Depressed and Ritalin


Depressed Symptoms and Causes

What is insomnia?

Insomnia is a common sleep disorder. If you have it, you may have trouble falling asleep, staying asleep, or both. As a result, you may get too little sleep or have poor-quality sleep. You may not feel refreshed when you wake up.

What are the symptoms of insomnia?

Symptoms of insomnia include:

  • Lying awake for a long time before you fall asleep
  • Sleeping for only short periods
  • Being awake for much of the night
  • Feeling as if you haven't slept at all
  • Waking up too early
What are the types of insomnia?

Insomnia can be acute (short-term) or chronic (ongoing). Acute insomnia is common. Common causes include stress at work, family pressures, or a traumatic event. It usually lasts for days or weeks.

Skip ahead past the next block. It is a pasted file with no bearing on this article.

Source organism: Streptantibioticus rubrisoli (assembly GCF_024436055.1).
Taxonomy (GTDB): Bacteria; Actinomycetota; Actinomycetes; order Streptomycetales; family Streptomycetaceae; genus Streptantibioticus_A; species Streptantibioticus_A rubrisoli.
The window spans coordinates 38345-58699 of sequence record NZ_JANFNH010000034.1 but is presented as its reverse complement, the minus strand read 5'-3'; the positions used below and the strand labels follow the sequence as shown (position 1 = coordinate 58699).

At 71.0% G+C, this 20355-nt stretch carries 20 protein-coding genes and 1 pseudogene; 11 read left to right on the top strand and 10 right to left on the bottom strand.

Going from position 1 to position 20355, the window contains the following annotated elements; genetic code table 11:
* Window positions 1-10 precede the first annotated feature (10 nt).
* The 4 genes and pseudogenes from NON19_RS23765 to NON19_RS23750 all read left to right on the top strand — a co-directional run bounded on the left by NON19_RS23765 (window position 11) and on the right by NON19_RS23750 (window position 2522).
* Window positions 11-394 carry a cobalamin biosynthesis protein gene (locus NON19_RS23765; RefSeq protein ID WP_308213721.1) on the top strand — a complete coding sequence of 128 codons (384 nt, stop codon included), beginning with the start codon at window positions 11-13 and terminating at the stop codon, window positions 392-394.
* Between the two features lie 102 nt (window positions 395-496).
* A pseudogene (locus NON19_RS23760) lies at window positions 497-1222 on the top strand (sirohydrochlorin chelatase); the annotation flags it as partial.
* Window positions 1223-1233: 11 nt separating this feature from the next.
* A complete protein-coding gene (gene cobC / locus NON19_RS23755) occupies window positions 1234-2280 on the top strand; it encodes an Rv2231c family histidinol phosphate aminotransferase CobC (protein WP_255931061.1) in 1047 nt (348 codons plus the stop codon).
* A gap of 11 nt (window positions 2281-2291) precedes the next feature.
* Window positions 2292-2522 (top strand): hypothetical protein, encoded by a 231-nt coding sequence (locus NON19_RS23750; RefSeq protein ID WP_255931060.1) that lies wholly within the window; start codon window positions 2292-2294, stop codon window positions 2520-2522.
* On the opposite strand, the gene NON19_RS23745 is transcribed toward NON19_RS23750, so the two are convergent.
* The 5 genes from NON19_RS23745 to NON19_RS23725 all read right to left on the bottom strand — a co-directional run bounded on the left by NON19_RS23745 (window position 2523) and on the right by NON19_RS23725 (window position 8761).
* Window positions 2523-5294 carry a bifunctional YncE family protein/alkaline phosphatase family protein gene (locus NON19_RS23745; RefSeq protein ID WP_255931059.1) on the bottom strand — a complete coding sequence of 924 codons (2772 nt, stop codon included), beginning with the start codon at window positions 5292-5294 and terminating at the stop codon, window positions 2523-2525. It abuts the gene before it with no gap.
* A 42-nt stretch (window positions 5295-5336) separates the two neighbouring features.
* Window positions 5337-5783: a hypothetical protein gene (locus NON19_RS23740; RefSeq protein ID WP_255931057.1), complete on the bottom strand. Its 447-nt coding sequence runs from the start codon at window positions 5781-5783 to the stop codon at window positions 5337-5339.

Chronic insomnia lasts for a month or longer. Most cases of chronic insomnia are secondary. This means they are the symptom or side effect of some other problem, such as certain medical conditions, medicines, and other sleep disorders. Substances such as caffeine, tobacco, and alcohol can also be a cause.

Sometimes chronic insomnia is the primary problem. This means that it is not caused by something else. Its cause is not well understood, but long-lasting stress, emotional upset, travel and shift work can be factors. Primary insomnia usually lasts more than one month.

Who gets insomnia?

Insomnia is common. It affects women more often than men. You can get it at any age, but older adults are more likely to have it. You are also at higher risk of insomnia if you

  • Have a lot of stress
  • Are Depressed or have other emotional distress, such as divorce or death of a spouse
  • Have a lower income